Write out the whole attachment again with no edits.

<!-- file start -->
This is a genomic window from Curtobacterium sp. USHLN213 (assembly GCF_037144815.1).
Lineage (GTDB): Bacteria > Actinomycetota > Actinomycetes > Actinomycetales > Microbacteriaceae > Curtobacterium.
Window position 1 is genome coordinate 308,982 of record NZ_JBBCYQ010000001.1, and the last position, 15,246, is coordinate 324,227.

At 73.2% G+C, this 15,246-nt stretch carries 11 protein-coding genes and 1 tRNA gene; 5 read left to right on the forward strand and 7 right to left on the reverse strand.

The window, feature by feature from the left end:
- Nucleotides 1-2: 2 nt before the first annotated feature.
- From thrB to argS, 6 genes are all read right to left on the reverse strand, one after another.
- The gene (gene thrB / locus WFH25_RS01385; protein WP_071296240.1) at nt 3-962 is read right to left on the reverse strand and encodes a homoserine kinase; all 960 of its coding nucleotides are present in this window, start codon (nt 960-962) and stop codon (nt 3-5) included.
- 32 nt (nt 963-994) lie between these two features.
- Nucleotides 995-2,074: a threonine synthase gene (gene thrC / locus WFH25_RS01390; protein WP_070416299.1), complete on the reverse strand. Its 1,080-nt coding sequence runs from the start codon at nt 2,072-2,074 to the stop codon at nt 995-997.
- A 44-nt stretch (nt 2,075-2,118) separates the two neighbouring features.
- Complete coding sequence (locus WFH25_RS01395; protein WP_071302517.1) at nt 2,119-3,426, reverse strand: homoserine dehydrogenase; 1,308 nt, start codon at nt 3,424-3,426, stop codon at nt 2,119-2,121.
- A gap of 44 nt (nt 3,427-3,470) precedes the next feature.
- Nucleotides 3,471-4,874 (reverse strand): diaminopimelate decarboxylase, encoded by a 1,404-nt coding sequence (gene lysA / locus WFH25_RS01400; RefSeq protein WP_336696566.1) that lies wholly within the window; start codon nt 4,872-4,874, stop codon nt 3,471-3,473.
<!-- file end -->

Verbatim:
This is a genomic window from Curtobacterium sp. USHLN213 (assembly GCF_037144815.1).
Lineage (GTDB): Bacteria > Actinomycetota > Actinomycetes > Actinomycetales > Microbacteriaceae > Curtobacterium.
Window position 1 is genome coordinate 308,982 of record NZ_JBBCYQ010000001.1, and the last position, 15,246, is coordinate 324,227.

At 73.2% G+C, this 15,246-nt stretch carries 11 protein-coding genes and 1 tRNA gene; 5 read left to right on the forward strand and 7 right to left on the reverse strand.

The window, feature by feature from the left end:
- Nucleotides 1-2: 2 nt before the first annotated feature.
- From thrB to argS, 6 genes are all read right to left on the reverse strand, one after another.
- The gene (gene thrB / locus WFH25_RS01385; protein WP_071296240.1) at nt 3-962 is read right to left on the reverse strand and encodes a homoserine kinase; all 960 of its coding nucleotides are present in this window, start codon (nt 960-962) and stop codon (nt 3-5) included.
- 32 nt (nt 963-994) lie between these two features.
- Nucleotides 995-2,074: a threonine synthase gene (gene thrC / locus WFH25_RS01390; protein WP_070416299.1), complete on the reverse strand. Its 1,080-nt coding sequence runs from the start codon at nt 2,072-2,074 to the stop codon at nt 995-997.
- A 44-nt stretch (nt 2,075-2,118) separates the two neighbouring features.
- Complete coding sequence (locus WFH25_RS01395; protein WP_071302517.1) at nt 2,119-3,426, reverse strand: homoserine dehydrogenase; 1,308 nt, start codon at nt 3,424-3,426, stop codon at nt 2,119-2,121.
- A gap of 44 nt (nt 3,427-3,470) precedes the next feature.
- Nucleotides 3,471-4,874 (reverse strand): diaminopimelate decarboxylase, encoded by a 1,404-nt coding sequence (gene lysA / locus WFH25_RS01400; RefSeq protein WP_336696566.1) that lies wholly within the window; start codon nt 4,872-4,874, stop codon nt 3,471-3,473.